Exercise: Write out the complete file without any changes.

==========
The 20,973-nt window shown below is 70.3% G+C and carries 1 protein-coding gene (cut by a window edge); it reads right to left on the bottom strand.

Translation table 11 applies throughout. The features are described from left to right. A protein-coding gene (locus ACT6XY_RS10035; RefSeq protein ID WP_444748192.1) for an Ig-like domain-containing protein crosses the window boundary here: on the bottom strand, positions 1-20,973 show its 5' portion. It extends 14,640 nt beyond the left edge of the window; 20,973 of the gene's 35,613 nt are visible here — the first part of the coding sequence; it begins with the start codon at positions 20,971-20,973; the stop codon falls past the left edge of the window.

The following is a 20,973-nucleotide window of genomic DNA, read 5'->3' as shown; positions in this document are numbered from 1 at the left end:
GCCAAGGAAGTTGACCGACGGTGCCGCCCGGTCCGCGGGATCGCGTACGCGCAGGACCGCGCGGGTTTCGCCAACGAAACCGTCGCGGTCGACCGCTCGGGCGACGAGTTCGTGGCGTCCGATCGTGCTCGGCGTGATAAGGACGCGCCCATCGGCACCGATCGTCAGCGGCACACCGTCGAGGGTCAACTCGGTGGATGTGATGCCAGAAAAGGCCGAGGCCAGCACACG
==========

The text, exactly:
The 20,973-nt window shown below is 70.3% G+C and carries 1 protein-coding gene (cut by a window edge); it reads right to left on the bottom strand.

Translation table 11 applies throughout. The features are described from left to right. A protein-coding gene (locus ACT6XY_RS10035; RefSeq protein ID WP_444748192.1) for an Ig-like domain-containing protein crosses the window boundary here: on the bottom strand, positions 1-20,973 show its 5' portion. It extends 14,640 nt beyond the left edge of the window; 20,973 of the gene's 35,613 nt are visible here — the first part of the coding sequence; it begins with the start codon at positions 20,971-20,973; the stop codon falls past the left edge of the window.

The following is a 20,973-nucleotide window of genomic DNA, read 5'->3' as shown; positions in this document are numbered from 1 at the left end:
GCCAAGGAAGTTGACCGACGGTGCCGCCCGGTCCGCGGGATCGCGTACGCGCAGGACCGCGCGGGTTTCGCCAACGAAACCGTCGCGGTCGACCGCTCGGGCGACGAGTTCGTGGCGTCCGATCGTGCTCGGCGTGATAAGGACGCGCCCATCGGCACCGATCGTCAGCGGCACACCGTCGAGGGTCAACTCGGTGGATGTGATGCCAGAAAAGGCCGAGGCCAGCACACG